systemd – Getting started with systemctl

Estimated read time 3 min read

Let’s start examining the systemctl tool, one of the tools mentioned in the previous introduction  and  general usage articles on systemd .

As you know, the systemctl tool is used to control systemd itself and its service manager. It is the abbreviation of System Control. First, let’s check the initial state of our system with the systemctl command. To do this, just type systemctl on the command line.

komut:
systemctl
çıktı:
UNIT                 LOAD   ACTIVE SUB         DESCRIPTION
...
rc-local.service     loaded failed failed      /etc/rc.local Compatibility
resolvconf.service   loaded active exited      Nameserver information manager rsyslog.service      loaded active running     System Logging Service
...
LOAD   = Reflects whether the unit definition was properly loaded.
ACTIVE = The high-level unit activation state, i.e. generalization of SUB.
SUB    = The low-level unit activation state, values depend on unit type.
152 loaded units listed. Pass --all to see loaded but inactive units, too.
To show all installed unit files use 'systemctl list-unit-files'.

As a result, a report regarding all installed and unloaded services when your system starts is displayed on the screen. On this screen, the LOAD – ACTIVE – SUB columns provide information about the status of the loaded unit. According to the information in these columns, you can detect the errors of your system and fix the errors with the help of other systemd tools.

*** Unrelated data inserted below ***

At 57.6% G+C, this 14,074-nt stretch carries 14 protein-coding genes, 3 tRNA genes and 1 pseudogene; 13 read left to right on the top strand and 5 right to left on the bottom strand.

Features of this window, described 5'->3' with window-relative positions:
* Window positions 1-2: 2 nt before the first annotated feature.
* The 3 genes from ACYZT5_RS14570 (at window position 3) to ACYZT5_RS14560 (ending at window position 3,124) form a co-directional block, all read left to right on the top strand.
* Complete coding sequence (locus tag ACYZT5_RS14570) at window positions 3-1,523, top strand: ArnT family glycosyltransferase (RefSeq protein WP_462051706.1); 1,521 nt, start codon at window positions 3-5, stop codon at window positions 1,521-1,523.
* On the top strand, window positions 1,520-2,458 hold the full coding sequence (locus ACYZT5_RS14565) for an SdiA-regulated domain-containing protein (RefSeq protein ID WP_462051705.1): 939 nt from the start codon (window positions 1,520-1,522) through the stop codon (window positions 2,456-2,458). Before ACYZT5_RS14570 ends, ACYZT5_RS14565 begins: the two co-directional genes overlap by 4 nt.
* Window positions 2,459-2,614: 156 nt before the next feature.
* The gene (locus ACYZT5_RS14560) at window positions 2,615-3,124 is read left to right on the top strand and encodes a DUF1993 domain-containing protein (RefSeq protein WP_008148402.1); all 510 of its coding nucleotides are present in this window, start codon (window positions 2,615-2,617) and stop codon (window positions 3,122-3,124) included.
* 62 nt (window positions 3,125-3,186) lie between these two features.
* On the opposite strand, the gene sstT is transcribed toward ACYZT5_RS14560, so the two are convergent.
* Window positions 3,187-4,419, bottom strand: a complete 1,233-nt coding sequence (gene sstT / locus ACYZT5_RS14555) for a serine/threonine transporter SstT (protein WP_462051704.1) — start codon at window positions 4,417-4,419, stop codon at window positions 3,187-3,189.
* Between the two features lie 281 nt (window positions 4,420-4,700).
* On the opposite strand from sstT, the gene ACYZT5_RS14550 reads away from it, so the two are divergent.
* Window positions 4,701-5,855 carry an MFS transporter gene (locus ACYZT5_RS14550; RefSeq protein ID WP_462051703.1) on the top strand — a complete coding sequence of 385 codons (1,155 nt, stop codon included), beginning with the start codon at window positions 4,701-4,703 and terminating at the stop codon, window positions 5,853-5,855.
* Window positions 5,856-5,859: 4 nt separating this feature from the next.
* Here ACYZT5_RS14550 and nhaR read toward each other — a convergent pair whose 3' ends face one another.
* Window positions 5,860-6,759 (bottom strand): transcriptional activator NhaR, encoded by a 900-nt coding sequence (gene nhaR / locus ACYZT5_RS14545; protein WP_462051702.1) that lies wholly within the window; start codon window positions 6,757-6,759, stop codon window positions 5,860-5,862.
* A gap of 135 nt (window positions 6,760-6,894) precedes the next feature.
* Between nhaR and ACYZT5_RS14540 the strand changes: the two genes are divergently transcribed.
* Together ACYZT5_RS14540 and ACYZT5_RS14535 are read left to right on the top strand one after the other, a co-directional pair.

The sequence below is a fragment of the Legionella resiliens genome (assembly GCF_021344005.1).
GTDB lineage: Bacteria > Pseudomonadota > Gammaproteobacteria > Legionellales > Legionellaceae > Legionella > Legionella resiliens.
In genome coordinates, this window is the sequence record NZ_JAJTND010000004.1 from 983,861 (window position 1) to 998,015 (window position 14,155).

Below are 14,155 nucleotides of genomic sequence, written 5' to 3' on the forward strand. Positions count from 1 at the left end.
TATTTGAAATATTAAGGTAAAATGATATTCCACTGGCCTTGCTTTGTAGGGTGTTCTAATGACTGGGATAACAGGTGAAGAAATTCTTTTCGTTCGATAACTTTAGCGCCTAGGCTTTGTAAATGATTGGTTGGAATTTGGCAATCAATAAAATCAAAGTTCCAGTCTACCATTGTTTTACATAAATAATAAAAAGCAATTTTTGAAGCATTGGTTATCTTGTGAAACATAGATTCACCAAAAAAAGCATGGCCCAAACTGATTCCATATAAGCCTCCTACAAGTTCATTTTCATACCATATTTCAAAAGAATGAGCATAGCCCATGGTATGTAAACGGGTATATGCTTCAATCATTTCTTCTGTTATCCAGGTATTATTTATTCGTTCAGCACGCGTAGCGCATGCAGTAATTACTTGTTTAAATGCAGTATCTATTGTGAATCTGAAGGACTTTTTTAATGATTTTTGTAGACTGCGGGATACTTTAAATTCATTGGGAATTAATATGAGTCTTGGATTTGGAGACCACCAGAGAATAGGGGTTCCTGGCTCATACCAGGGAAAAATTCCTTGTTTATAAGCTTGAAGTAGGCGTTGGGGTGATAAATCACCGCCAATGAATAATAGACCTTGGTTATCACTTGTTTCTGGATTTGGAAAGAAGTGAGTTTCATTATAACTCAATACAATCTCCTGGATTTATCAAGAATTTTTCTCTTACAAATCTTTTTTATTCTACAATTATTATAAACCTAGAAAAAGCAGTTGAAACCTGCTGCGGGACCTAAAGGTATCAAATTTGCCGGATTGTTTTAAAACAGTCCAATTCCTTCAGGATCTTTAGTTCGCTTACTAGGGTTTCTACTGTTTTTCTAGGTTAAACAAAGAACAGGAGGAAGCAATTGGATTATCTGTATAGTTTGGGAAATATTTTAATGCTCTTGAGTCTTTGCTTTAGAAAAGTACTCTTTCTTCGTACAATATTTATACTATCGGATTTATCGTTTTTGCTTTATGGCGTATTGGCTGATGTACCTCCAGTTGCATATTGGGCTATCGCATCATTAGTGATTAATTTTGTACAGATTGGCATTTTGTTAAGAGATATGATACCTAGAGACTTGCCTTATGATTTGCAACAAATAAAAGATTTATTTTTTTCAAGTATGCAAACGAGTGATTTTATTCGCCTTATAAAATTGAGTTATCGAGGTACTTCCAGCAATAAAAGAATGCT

The output of the command given above is normally much more detailed and longer, but we have included it here in short. At the end of the report,  we can see that a total of 152 units are listed with the statement 152 loaded units listed.

To get detailed information about the problem shown with a red warning in the output of the command,  we will use the status unit command of the systemctl  tool  and the name of the unit we want to get information about.

komut:
systemctl status rc-local.service
çıktı:
● rc-local.service - /etc/rc.local Compatibility
Loaded: loaded (/lib/systemd/system/rc-local.service; static; vendor preset: enabled)
Active: failed (Result: exit-code) since Paz 2015-05-10 10:04:17 EEST; 42min ago
Process: 696 ExecStart=/etc/rc.local start (code=exited, status=1/FAILURE)
May 10 10:04:17 ubuntu systemd[1]: Starting /etc/rc.local Compatibility...
May 10 10:04:17 ubuntu systemd[1]: rc-local.service: control process exited, code=exited status=1
May 10 10:04:17 ubuntu systemd[1]: Failed to start /etc/rc.local Compatibility.
May 10 10:04:17 ubuntu systemd[1]: Unit rc-local.service entered failed state.
May 10 10:04:17 ubuntu systemd[1]: rc-local.service failed.

These status reports, the details of which we will explain later, will be very useful in finding out where there are problems with our system. The use of the Systemctl tool is done with status commands and parameters, as shown above and similar.

We have briefly looked at the systemctl tool from the systemd tools. In the following articles, we will examine using unit commands, unit file commands and system commands with the systemctl tool.

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